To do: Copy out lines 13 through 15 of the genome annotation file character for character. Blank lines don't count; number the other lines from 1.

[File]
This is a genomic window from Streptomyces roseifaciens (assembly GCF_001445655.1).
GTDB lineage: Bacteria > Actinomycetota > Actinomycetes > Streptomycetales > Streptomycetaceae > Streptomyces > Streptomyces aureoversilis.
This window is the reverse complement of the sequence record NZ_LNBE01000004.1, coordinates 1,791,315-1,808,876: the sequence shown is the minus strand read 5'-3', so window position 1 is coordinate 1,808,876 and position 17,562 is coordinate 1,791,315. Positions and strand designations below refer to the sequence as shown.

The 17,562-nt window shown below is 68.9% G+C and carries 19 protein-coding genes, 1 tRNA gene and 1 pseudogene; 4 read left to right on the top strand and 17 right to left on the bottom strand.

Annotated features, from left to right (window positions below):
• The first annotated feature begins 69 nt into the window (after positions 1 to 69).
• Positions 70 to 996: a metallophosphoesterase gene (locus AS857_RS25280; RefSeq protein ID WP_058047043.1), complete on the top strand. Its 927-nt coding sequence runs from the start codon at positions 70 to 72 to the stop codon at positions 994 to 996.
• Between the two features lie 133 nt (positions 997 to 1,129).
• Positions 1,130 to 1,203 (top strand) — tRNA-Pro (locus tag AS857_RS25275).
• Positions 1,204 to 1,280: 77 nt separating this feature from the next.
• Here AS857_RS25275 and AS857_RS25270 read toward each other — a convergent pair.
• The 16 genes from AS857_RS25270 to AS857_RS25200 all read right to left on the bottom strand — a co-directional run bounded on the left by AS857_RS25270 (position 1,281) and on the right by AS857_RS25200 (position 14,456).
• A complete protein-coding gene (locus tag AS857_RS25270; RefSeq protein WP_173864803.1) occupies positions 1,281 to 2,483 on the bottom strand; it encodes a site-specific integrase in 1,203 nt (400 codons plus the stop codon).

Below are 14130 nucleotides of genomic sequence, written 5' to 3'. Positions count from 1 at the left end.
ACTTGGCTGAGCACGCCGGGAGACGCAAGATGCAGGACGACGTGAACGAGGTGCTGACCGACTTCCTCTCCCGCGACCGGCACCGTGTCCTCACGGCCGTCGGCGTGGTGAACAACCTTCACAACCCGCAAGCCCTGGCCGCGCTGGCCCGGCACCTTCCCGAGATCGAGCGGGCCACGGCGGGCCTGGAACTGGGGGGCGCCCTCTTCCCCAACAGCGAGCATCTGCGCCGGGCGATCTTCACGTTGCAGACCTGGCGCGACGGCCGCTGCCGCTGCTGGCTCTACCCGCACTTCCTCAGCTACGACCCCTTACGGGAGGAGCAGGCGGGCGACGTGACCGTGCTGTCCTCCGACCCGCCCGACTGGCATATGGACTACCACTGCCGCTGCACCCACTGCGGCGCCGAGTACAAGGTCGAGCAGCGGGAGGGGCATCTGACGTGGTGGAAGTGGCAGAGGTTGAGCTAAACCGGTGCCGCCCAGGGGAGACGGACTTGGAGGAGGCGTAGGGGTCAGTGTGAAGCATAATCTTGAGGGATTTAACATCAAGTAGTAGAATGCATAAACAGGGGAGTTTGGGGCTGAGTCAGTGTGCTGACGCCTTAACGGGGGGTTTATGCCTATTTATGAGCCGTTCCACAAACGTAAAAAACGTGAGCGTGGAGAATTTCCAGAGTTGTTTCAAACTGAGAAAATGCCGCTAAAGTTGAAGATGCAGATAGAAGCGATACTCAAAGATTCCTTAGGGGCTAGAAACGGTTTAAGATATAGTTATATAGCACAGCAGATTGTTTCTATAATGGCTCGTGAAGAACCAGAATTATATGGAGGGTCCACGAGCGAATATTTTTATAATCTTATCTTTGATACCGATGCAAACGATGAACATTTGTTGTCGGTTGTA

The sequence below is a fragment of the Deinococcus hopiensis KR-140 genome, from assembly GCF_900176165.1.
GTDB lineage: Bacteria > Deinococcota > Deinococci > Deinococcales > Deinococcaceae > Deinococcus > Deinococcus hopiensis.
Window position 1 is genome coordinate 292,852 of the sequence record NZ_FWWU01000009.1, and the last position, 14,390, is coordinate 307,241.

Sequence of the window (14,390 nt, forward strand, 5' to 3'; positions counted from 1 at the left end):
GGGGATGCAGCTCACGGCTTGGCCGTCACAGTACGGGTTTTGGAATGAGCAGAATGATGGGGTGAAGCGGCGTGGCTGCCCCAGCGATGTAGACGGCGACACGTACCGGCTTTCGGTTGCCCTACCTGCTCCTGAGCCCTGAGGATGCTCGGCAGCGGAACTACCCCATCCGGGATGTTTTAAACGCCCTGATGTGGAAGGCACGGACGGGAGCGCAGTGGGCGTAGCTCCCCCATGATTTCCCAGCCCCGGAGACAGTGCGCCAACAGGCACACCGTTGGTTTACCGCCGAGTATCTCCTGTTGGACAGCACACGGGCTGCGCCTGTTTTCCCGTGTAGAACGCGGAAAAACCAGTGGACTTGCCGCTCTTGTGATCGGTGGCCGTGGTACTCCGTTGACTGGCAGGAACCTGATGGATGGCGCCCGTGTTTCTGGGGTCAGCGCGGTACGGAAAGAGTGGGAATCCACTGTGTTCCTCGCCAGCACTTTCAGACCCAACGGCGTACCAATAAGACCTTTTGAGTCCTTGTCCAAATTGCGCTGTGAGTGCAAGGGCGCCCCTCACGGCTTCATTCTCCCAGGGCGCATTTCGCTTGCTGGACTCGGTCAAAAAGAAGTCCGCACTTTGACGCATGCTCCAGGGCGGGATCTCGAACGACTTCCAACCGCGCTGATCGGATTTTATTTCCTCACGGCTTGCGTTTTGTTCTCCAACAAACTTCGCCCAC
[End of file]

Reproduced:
• A complete protein-coding gene (locus tag AS857_RS25270; RefSeq protein WP_173864803.1) occupies positions 1,281 to 2,483 on the bottom strand; it encodes a site-specific integrase in 1,203 nt (400 codons plus the stop codon).

Below are 14130 nucleotides of genomic sequence, written 5' to 3'. Positions count from 1 at the left end.
ACTTGGCTGAGCACGCCGGGAGACGCAAGATGCAGGACGACGTGAACGAGGTGCTGACCGACTTCCTCTCCCGCGACCGGCACCGTGTCCTCACGGCCGTCGGCGTGGTGAACAACCTTCACAACCCGCAAGCCCTGGCCGCGCTGGCCCGGCACCTTCCCGAGATCGAGCGGGCCACGGCGGGCCTGGAACTGGGGGGCGCCCTCTTCCCCAACAGCGAGCATCTGCGCCGGGCGATCTTCACGTTGCAGACCTGGCGCGACGGCCGCTGCCGCTGCTGGCTCTACCCGCACTTCCTCAGCTACGACCCCTTACGGGAGGAGCAGGCGGGCGACGTGACCGTGCTGTCCTCCGACCCGCCCGACTGGCATATGGACTACCACTGCCGCTGCACCCACTGCGGCGCCGAGTACAAGGTCGAGCAGCGGGAGGGGCATCTGACGTGGTGGAAGTGGCAGAGGTTGAGCTAAACCGGTGCCGCCCAGGGGAGACGGACTTGGAGGAGGCGTAGGGGTCAGTGTGAAGCATAATCTTGAGGGATTTAACATCAAGTAGTAGAATGCATAAACAGGGGAGTTTGGGGCTGAGTCAGTGTGCTGACGCCTTAACGGGGGGTTTATGCCTATTTATGAGCCGTTCCACAAACGTAAAAAACGTGAGCGTGGAGAATTTCCAGAGTTGTTTCAAACTGAGAAAATGCCGCTAAAGTTGAAGATGCAGATAGAAGCGATACTCAAAGATTCCTTAGGGGCTAGAAACGGTTTAAGATATAGTTATATAGCACAGCAGATTGTTTCTATAATGGCTCGTGAAGAACCAGAATTATATGGAGGGTCCACGAGCGAATATTTTTATAATCTTATCTTTGATACCGATGCAAACGATGAACATTTGTTGTCGGTTGTA